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NUMERO 14 - 12/06/2024

 Germany on the European ballot: an announced shock and the risk of losing identity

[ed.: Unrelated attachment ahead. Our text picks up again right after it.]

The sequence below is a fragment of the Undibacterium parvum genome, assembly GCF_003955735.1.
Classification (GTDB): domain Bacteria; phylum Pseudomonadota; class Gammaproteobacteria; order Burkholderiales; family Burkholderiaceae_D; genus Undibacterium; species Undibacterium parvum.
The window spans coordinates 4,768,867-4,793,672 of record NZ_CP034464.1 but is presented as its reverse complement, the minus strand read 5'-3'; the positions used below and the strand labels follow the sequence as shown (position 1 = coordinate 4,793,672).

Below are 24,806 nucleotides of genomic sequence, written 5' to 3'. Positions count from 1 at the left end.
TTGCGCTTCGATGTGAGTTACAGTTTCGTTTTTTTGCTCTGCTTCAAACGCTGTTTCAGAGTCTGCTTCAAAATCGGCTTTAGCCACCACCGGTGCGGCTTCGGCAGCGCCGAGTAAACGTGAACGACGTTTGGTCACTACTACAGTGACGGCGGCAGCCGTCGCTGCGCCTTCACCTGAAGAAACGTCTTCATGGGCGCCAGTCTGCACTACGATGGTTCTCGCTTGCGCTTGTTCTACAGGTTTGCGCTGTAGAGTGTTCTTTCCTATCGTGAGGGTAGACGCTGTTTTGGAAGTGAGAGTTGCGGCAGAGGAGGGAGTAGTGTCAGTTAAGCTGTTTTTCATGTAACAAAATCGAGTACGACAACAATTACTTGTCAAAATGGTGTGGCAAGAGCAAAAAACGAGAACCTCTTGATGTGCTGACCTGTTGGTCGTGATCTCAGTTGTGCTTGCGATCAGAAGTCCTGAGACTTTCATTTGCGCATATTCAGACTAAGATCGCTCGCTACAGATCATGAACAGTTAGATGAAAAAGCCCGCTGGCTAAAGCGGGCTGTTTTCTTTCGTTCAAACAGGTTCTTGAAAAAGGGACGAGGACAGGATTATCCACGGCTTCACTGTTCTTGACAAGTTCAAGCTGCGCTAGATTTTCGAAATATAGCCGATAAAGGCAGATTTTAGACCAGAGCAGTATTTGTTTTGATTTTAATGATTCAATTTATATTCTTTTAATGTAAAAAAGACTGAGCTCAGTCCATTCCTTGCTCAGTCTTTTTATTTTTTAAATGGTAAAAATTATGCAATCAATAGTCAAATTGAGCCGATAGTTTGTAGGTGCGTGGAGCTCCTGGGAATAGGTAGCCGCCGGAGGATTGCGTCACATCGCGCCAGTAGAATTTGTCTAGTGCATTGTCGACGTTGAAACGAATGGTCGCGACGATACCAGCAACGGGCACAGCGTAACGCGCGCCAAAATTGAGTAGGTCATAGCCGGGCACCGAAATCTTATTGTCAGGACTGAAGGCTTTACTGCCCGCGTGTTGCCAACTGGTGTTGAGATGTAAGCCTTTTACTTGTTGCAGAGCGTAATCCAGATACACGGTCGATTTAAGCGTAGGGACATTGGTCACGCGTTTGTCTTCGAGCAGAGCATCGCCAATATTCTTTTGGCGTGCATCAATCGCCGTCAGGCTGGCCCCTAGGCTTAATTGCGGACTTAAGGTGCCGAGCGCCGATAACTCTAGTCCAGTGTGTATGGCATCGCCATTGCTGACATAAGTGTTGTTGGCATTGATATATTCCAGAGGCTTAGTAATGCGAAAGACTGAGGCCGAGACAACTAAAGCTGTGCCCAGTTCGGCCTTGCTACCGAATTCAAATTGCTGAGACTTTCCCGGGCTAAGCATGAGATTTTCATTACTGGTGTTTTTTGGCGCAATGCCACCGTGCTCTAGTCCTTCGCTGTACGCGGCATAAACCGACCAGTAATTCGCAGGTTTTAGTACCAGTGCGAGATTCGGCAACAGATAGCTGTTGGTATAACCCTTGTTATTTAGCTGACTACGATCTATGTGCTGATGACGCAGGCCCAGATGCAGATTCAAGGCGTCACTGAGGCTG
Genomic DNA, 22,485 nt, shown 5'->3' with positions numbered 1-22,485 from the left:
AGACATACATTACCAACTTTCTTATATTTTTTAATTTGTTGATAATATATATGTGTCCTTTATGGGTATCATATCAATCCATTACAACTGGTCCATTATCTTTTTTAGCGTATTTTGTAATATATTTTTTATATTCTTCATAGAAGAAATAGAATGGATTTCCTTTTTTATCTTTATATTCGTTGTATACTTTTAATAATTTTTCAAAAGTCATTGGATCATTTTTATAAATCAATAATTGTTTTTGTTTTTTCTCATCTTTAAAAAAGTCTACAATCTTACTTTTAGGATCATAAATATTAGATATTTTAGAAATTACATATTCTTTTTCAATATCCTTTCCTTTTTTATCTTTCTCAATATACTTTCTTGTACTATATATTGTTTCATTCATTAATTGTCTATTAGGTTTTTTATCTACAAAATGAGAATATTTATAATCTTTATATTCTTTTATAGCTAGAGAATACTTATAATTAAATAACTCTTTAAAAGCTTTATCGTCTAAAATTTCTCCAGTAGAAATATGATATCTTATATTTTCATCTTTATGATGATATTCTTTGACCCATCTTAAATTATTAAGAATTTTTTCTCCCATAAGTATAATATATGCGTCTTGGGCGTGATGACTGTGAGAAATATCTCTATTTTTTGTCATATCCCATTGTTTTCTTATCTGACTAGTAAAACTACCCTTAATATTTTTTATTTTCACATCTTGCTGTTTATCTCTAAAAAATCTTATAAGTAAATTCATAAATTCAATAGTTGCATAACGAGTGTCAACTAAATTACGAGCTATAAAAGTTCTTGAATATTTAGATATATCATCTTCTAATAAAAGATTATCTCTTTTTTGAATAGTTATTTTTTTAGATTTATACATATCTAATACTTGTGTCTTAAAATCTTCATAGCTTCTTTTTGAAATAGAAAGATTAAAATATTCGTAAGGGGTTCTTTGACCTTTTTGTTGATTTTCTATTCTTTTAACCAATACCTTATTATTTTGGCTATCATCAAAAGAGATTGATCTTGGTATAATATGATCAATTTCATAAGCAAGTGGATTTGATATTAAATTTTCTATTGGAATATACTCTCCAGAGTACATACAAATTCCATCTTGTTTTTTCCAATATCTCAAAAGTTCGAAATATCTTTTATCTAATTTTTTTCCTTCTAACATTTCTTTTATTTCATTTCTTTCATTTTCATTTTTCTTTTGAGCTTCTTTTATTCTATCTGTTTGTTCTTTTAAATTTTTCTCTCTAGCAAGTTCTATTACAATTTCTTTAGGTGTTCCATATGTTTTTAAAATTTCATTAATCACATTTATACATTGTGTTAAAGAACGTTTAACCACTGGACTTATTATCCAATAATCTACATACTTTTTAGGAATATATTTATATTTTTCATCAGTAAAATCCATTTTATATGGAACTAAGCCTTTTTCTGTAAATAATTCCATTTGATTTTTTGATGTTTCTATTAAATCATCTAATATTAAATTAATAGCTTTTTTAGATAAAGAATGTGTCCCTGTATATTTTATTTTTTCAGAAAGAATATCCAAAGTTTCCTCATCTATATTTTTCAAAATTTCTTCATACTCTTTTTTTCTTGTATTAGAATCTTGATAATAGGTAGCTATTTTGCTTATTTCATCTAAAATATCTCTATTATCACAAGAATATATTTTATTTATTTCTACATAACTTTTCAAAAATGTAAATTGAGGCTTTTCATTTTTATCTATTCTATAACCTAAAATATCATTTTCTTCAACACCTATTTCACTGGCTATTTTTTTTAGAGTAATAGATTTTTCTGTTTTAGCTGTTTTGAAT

As Art. 20 of the Basic Law (BL) states, the Federal Republic of Germany (FRG) is a federal state with a highly rationalised parliamentary form of government. The system gives political parties a central role in institutional dynamics, that is why Germany is also known as a party democracy. Elections to renew the Bundestag – the representative chamber of the German electorate – are held according to a personalised proportional system, which gives each voter two votes: a majority vote, with which they can elect a candidate in their constituency in a single round, and a list vote, with which they can express their preference for one of the competing parties, but without being able to choose between the candidates on their chosen list. Coalitions are usually necessary to form a government, as it is difficult for a single party to win a majority of seats in the Bundestag. The Head of State is the Federal President, who is elected by the Federal Assembly (Bundesversammlung), consisting of the elected Members of the Bundestag and an equal number of representatives of the Länder, and receives a five-year term of office, renewable once. Legislative power is vested in an imperfect bicameral system, in which the two chambers have partially differentiated powers. Legislative power is conferred in particular on the Bundestag, which is elected every four years by ‘universal, direct, free, equal and secret suffrage’ (Art. 38 BL) by all German citizens. On the proposal of the Federal President, the Bundestag gives its vote of confidence without debate only to the Federal Chancellor, who, as head of the Government, determines the guidelines for the internal and foreign policy of the Executive at federal level (the so-called Richtlinienkompetenz) (Art. 65 BL) and proposes the ministers of his Cabinet, appointed by the Head of State (Art. 64 BL). In order to stabilise the position of the Government and the Chancellor in particular, the BL provides for a highly rationalised form of the trust relationship between the Executive and the Legislative, centred on the institution of ‘constructive no-confidence’ (Art. 67 I BL). This provides that the Bundestag may only express no-confidence against the Federal Chancellor alone, and not against the government as a whole, provided that, by a majority of its members, a successor is elected at the same time as the resolution sanctioning the removal of the incumbent Head of Government, with the requirement that at least 48 hours elapse between the tabling of the motion of no-confidence and its vote in the Bundestag. In this way, the position of the Executive, and in particular of the Federal Chancellor, is strongly strengthened, since the failure to obtain a majority of votes in favour of an alternative candidate to the Head of Government at risk of no-confidence may not only indirectly strengthen the latter, but may also result in an early dissolution of the Bundestag itself by the Federal President. Political forces are therefore called upon to consider very carefully the opportunity to use the institute of constructive no-confidence… (continues)



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